“We’re still trying to find the perfect biomarker,” Birrer said, but short of that, there’s a lot that can be done to connect patients with therapies for maximum efficacy.

He discussed the complexities of homologous recombination deficiency (HRD) testing. Getting patients the right therapy starts with understanding starting that while BRCA1 and BRCA2 are still the most common mutation, they are far from the end of the story: Many more have been identified, and within BRCA1/2 there are distinctions between germline and somatic mutations.

Birrer discussed how the ARIEL 2 trial used a next-generation sequencing assay to examine how BRCA1 and BRCA2 mutations genomic loss of heterozygosity (LOH) might also indicate HR deficiency, and affect response to rucaparib. Data show that those in the BRCA mutant group had the best response (12-month progression-free survival), compared with BRCA wild-type with LOH high (5.7 months) and BRCA wild-type LOH low carcinomas (5.2 months).

In the NOVA trial, patients with BRCA mutations had the best results with niraparib, but non-BRCA mutation patients still had good results.

Birrer said while some patients still do not receive testing, “All patients with ovarian cancer should undergo genetic testing,” and HRD assays are now available.

Which PARP Inhibitor to Select

Matulonis said there are multiple factors that can affect which PARP inhibitor is selected, from clinical trial results to other drugs the patient is taking, to dosing schedules, to insurance coverage. She presented tables summarizing clinical trial results, FDA approvals and dosing, HRD results (where applicable), drug–drug interactions, and which enzymes the various PARP inhibitors use to metabolize the drugs, as this can have a corresponding effect on certain cell transporters.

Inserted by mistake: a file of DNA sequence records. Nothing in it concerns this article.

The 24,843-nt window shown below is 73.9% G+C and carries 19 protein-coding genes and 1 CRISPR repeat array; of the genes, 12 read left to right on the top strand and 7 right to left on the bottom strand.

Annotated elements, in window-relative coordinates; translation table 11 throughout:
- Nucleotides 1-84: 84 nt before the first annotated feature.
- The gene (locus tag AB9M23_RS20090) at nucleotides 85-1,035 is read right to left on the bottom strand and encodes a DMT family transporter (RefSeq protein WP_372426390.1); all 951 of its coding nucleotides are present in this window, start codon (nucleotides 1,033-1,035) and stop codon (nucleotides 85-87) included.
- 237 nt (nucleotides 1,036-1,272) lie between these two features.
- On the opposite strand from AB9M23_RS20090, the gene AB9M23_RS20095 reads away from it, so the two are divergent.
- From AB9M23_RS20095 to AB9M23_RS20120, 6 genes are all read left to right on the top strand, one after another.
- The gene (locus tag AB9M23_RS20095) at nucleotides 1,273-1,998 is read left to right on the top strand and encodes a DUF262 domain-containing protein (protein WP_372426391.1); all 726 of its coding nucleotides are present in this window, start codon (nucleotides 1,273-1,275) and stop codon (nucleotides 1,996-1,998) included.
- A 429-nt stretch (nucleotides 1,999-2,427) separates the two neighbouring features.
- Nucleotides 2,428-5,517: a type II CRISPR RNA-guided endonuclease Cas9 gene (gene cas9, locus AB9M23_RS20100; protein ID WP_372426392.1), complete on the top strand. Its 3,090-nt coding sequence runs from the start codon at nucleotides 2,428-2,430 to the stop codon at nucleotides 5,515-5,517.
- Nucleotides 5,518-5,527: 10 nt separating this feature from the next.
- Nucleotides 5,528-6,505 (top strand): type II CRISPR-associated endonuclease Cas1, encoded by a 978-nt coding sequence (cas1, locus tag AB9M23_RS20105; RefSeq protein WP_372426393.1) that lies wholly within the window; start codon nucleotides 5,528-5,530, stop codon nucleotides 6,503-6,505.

The challenge for physicians, she said, is that PARP inhibitors are so new that drug–drug interactions may not be flagged in some health system electronic health records. This is especially true, “If a patient is on a complicated regimen,” she said. Liver function tests are important to catch effects on cell transporters.

Hypertension and fatigue are legitimate concerns, but often patients work through early side effects, and often dose modification is all that is needed. She presented physicians with patient cases and a series of decision-making scenarios that, through a series of decision making scenarios that, like Monk, spoke to the challenge of sequencing, both in treatment and in maintenance, noting the ARIEL 3 data “are very convincing in the maintenance setting.”

The continuing education session was presented by Physicians Education Resource, which is owned by the same company that owns The American Journal of Managed Care®, and the session was funded through educational grants from AstraZeneca, Clovis Oncology, Myriad Genetics, and Tesaro.

Copyright AJMC 2006-2020 Clinical Care Targeted Communications Group, LLC. All Rights Reserved.